Protect Your House

Protect Your House

Recently, more than 800 million mortgage-related files were leaked by title insurance company First American Financial Corporation. The data — which included consumers’ bank-account numbers, Social Security numbers and more — was exposed due to an error in the company’s site. This massive mistake serves as a good reminder that you should be cautious about your financial data when going through the house-buying process. Here’s some tips on how to do just that.

Update Your Passwords

As Marketwatch reports, there will be lots of sensitive information shared when buying a house. Before you start that process, change all of your passwords and enable two-factor authentication if it’s an option.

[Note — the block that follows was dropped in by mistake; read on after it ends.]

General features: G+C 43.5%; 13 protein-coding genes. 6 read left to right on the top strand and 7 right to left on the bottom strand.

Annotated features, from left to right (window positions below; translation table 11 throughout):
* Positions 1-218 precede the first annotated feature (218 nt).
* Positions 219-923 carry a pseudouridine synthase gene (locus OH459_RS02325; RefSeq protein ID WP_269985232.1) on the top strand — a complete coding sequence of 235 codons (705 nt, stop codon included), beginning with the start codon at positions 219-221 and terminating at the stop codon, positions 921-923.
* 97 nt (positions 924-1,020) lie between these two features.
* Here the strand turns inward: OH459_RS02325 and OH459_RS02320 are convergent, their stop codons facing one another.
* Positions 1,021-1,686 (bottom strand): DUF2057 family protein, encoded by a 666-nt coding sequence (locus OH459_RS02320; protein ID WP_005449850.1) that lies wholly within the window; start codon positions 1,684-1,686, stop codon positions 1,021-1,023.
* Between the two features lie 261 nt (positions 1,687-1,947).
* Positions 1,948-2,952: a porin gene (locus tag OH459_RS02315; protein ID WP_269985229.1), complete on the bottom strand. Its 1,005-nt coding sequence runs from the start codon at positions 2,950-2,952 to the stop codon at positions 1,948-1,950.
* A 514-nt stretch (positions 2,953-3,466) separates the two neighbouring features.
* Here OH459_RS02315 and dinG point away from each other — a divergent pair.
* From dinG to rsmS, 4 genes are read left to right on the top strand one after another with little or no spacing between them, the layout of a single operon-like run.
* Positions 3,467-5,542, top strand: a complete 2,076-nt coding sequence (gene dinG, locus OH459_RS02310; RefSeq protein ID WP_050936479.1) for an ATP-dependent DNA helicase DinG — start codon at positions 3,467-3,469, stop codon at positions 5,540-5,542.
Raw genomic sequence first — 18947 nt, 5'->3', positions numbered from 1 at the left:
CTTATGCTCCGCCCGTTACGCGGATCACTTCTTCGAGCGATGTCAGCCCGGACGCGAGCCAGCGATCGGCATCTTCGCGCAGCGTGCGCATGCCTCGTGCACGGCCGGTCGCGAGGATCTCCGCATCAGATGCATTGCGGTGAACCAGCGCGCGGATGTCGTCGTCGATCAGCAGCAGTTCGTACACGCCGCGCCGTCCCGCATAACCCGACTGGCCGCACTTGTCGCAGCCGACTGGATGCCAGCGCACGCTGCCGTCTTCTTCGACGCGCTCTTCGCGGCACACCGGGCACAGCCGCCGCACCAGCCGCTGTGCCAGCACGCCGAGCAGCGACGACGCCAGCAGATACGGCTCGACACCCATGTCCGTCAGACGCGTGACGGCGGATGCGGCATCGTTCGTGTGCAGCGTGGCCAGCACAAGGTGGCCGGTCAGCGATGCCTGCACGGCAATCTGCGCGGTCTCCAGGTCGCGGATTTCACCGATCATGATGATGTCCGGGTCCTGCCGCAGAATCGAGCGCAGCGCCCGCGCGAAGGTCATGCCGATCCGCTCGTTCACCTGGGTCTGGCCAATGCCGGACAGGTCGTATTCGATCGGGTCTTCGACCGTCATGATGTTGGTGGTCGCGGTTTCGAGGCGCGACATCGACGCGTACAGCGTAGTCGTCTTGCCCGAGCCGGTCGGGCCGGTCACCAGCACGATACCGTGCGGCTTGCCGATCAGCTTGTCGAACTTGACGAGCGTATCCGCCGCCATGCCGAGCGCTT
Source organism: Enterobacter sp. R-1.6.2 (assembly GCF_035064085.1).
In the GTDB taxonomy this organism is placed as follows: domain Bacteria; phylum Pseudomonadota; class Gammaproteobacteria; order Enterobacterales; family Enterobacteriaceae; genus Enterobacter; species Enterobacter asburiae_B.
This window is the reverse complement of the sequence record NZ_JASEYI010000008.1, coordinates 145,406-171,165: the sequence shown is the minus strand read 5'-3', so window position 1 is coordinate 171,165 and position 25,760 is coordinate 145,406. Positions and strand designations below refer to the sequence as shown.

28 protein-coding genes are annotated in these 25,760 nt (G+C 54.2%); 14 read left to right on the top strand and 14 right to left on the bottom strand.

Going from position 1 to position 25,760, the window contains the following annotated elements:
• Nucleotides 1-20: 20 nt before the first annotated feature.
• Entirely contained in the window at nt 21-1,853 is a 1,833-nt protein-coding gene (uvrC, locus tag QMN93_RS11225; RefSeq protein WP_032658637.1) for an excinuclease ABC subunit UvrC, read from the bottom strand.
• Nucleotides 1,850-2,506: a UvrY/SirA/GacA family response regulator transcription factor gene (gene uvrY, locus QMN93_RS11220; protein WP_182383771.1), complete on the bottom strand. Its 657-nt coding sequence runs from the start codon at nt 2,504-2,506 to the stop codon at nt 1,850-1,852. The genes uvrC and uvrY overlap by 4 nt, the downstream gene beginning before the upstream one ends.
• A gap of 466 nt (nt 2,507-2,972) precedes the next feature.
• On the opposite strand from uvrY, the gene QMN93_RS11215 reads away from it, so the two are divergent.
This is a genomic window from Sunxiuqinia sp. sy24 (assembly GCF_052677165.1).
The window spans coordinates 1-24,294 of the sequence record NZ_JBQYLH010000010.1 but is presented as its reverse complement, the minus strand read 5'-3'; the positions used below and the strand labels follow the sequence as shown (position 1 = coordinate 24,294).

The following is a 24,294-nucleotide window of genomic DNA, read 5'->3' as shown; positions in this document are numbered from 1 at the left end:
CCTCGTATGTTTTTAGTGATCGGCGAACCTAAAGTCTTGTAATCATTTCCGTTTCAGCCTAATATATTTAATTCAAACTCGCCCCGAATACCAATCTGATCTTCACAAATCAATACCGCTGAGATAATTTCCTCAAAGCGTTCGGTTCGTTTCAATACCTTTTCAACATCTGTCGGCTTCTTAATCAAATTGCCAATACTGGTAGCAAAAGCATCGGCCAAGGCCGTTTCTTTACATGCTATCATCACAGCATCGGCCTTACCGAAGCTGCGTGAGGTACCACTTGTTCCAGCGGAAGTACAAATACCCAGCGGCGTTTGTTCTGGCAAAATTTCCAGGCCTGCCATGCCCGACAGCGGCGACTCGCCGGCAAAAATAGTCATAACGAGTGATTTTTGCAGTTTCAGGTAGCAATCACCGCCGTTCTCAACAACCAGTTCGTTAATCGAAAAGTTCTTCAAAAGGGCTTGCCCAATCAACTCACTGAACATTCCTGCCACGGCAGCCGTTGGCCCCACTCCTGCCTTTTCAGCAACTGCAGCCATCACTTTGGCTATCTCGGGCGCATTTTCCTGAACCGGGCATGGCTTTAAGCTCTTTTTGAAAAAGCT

Ask About Security

Ask every mortgage lender about their cybersecurity policies. If they don’t have a good answer — at the very least, they should be keeping all info in encrypted databases — you should go with someone else.

Avoid Email

If you receive an email from a bank, mortgage or real-estate agent asking for important documents, don’t reply. Instead, call the agent and verify the request came from them. Many scams involve someone posing as an agent and requesting emailed information. If possible, always opt to bring the data to the agent in person or via a phone call.

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